Wasting Away (R)
Antlers Hilton Carson Room, Saturday, April 26, 9 p.m.
In this campy comedy from Matthew and Sean Kohnen, four 20-something friends eat contaminated ice cream and are transformed into zombies only they don't know it. They're puzzled when injuries don't hurt, body parts fall off at inopportune moments, and everyone else seems to move in double-time. To keep us oriented, the filmmakers switch between color (the zombies' perspective) and black-and-white (the world's). When the zombies meet a similarly contaminated military man, they vow to fight those who'd destroy them. As the moaning, stumbling, undead friends face danger, their bonds grow deeper, two find themselves in love, and heroes emerge. The acting is perfectly cheesy and the script is sharp, resulting in a hilarious blend of Friends, The X-Files and Shaun of the Dead. It's no surprise the film won the Audience Choice Award at Hollywood's Screamfest. Jill Thomas
Pikes Peak Center Main, Sunday, April 27, noon
Though Meet the Spartans beat their film, 305, to theaters, Daniel and David Holechek also parody 300, the bloody action flick about the Spartan Battle of Thermopylae. Of course, Meet the Spartans was almost universally loathed by critics, leaving 305 to fill the gap. The "mockumentary" began as a short film, but drew so much attention on YouTube (with more than 3 million hits), the Holecheks expanded it to feature-length. The Air Academy High School grads tell the story of five warrior wannabes who look and act more like castoffs from The Office than fearless soldiers. When their leader Claudius (the "East district manager" of the Spartan army) is captured by Persians, Testicles (the hunk of the bunch) must lead the others on a journey to rescue him. Though the flick is more pleasantly silly distraction than gut-busting giggle-fest, you'll probably wind up smiling. Jill Thomas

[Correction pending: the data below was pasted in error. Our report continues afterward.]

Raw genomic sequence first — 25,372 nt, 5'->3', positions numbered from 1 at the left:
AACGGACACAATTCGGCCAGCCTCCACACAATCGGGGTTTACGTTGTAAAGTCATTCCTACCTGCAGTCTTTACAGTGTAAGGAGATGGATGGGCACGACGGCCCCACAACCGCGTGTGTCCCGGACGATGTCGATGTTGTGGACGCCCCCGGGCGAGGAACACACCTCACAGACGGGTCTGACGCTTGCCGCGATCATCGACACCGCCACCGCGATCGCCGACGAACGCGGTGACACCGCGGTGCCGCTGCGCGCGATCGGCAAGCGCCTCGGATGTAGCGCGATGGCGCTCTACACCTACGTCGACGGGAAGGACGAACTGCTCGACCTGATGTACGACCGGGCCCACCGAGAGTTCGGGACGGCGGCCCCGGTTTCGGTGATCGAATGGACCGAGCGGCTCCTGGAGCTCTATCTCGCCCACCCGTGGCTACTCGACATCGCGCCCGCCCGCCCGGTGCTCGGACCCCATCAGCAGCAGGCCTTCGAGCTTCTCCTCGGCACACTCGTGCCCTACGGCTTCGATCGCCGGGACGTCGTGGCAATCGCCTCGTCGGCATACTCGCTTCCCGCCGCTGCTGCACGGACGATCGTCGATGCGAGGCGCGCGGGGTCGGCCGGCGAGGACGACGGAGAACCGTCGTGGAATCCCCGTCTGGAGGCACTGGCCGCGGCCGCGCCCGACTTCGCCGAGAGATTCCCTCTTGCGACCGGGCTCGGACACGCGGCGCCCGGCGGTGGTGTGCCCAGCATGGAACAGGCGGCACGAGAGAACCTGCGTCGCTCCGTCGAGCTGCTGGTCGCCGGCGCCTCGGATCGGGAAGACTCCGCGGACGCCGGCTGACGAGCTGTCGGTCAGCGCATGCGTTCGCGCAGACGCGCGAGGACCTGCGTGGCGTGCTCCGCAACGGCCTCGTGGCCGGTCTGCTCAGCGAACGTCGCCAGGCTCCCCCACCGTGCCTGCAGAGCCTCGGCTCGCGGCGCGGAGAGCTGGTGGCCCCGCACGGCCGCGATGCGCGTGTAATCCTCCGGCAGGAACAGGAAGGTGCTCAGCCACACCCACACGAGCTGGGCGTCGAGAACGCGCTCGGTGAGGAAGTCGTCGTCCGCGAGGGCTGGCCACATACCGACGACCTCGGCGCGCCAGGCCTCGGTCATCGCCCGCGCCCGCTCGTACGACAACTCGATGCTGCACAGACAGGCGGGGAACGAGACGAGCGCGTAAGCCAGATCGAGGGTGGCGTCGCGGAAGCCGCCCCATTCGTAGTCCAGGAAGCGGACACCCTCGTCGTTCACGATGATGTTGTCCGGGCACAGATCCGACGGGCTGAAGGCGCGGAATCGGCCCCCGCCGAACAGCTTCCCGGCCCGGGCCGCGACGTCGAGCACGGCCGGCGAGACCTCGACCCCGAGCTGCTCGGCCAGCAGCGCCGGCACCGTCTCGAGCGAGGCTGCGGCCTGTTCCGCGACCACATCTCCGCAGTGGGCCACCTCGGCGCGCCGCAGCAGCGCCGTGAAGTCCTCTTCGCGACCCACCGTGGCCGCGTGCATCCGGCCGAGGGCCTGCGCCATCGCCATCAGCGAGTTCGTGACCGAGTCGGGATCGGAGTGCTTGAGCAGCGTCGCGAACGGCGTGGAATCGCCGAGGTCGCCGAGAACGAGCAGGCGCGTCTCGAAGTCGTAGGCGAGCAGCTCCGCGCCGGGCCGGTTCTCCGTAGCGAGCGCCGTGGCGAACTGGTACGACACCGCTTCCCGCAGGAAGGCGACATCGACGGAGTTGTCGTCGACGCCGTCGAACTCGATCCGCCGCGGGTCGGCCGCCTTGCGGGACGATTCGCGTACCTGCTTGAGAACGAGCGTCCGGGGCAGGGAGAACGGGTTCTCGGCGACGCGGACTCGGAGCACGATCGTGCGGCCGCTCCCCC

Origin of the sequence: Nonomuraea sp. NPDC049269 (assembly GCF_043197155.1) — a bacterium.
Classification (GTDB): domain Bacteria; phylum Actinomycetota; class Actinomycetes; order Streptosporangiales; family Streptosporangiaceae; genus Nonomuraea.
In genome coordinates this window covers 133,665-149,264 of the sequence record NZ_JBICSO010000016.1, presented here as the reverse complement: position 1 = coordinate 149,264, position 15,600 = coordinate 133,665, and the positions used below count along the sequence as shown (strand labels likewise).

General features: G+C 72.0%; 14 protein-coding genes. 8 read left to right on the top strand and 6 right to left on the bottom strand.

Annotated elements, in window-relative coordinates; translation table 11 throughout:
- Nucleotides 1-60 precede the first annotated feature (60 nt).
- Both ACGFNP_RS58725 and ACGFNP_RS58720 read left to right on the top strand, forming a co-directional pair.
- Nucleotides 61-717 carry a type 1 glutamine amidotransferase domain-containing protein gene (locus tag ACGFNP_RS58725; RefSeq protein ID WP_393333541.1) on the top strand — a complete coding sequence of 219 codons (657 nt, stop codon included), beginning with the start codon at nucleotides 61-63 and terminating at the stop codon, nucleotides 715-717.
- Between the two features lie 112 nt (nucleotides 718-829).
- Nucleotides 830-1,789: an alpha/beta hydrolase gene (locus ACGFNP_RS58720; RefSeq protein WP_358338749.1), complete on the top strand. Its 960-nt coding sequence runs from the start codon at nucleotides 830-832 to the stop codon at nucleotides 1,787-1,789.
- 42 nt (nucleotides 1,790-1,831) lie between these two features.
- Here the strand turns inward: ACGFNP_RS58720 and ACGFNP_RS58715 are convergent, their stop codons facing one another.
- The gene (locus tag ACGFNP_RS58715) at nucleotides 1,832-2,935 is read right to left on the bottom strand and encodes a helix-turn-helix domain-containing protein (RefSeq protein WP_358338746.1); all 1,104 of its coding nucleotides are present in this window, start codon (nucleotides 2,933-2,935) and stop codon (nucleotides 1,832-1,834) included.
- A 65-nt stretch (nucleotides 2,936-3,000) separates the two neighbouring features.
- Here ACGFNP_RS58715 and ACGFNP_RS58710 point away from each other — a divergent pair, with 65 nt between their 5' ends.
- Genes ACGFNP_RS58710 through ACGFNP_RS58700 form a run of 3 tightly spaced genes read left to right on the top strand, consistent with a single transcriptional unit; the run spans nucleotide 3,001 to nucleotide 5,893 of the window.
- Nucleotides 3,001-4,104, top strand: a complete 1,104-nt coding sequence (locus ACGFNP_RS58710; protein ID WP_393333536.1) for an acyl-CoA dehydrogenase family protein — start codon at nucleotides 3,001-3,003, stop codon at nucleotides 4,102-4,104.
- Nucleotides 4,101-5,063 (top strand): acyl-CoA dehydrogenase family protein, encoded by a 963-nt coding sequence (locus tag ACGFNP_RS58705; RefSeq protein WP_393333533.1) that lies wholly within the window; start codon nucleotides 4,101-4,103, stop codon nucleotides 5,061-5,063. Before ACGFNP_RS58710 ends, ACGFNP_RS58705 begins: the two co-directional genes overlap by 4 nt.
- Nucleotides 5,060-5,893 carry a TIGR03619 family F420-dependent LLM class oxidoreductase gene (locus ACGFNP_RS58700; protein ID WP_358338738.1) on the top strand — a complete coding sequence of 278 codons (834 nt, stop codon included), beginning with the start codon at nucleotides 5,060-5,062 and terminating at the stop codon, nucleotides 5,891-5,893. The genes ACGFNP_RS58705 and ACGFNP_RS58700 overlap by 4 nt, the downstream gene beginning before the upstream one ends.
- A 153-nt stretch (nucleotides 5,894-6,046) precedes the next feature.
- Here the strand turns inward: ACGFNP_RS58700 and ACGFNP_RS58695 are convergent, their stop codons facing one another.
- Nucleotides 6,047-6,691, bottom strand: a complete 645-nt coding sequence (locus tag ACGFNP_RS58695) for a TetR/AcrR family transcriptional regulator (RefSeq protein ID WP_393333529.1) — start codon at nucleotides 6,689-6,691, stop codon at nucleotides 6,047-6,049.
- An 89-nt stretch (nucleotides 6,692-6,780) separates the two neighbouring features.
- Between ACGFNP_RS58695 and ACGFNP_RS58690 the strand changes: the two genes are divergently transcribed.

Pikes Peak Center Main, Sunday, April 27, 7:30 p.m.
When we first meet advertising exec John in this moody thriller from Evan Meszaros, he's sitting motionless in his office, staring at a blank computer screen. It's clear he's a troubled man with something on his mind. Then we learn his father has recently died, and John is planning a trip with his wife Diane to Windcroft, his dad's rural Pennsylvania farm. At the farm, we meet Mindy, a woman from John's past, and become aware that something more is happening inside the characters. The film's brooding suspense, skilled acting, character development and gorgeous cinematography come off as super-professional. But as the ending grows violent, the plot twist customary to the thriller genre just isn't as convincing as it could be. (By the way, coyotes are one of the film's "scary" elements, but here in the West, the characters' fear of them may not connect.) Jill Thomas